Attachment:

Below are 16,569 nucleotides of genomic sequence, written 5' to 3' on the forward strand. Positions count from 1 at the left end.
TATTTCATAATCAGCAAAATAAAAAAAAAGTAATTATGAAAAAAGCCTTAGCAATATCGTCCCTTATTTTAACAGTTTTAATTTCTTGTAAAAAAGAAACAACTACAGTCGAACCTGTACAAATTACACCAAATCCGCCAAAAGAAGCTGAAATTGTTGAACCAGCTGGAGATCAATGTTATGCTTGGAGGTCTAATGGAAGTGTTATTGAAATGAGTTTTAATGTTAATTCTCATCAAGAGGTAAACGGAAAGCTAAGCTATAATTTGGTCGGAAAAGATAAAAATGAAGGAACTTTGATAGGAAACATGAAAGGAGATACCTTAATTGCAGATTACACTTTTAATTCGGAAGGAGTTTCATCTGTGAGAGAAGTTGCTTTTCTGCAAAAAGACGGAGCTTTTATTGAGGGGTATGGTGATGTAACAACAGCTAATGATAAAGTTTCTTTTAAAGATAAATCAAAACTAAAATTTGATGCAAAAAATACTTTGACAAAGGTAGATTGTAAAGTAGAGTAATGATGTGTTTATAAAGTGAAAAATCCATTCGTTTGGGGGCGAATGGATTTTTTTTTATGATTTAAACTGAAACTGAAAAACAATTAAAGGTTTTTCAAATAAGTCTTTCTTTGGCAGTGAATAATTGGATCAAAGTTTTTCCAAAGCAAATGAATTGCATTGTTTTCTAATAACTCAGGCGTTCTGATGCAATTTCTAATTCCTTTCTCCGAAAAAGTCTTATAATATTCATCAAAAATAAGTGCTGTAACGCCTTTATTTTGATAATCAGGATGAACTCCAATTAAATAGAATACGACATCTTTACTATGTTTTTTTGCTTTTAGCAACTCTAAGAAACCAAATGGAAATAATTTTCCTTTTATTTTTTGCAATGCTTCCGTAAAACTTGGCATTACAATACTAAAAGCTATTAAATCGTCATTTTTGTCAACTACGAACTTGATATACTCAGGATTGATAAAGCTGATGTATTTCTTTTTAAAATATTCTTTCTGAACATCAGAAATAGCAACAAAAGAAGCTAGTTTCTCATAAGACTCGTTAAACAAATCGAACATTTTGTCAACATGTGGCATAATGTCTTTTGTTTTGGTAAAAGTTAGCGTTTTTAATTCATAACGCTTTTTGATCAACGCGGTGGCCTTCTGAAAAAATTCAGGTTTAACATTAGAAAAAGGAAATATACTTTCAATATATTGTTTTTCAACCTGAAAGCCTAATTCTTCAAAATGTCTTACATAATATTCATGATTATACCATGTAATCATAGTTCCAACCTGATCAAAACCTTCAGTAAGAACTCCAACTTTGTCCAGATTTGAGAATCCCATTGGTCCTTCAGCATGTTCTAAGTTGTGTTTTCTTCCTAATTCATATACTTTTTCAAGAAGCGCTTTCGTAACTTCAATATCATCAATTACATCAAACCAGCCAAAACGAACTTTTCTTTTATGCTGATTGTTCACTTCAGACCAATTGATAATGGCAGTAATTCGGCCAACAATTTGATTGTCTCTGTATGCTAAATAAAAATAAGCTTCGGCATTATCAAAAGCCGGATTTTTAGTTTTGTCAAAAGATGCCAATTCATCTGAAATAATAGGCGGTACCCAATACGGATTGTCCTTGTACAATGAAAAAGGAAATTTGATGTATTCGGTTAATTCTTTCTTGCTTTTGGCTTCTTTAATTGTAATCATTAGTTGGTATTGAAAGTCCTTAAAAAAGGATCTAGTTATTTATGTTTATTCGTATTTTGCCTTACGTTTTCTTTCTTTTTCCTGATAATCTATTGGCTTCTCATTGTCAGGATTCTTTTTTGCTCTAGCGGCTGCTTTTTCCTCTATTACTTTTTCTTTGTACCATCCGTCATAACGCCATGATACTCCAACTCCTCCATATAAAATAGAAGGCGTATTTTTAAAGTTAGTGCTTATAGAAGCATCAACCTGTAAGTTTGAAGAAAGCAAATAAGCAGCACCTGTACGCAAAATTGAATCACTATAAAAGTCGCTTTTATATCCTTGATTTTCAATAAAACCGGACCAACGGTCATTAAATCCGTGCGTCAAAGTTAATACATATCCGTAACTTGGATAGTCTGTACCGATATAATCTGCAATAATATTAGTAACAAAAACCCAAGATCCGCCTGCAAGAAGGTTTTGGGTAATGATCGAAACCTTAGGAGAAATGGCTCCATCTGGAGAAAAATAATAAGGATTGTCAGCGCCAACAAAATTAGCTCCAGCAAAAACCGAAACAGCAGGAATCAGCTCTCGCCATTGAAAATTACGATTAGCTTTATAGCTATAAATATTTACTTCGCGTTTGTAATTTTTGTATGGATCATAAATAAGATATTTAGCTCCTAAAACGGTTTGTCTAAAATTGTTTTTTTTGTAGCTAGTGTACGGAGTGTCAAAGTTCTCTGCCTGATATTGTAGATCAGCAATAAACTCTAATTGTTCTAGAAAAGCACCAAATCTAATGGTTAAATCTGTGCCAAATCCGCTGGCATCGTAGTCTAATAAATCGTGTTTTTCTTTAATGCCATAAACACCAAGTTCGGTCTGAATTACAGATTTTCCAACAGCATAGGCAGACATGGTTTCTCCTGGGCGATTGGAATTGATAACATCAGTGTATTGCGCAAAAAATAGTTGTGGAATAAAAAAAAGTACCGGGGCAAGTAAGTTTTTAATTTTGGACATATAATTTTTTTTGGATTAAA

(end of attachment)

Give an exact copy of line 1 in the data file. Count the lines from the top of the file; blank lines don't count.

Below are 16,569 nucleotides of genomic sequence, written 5' to 3' on the forward strand. Positions count from 1 at the left end.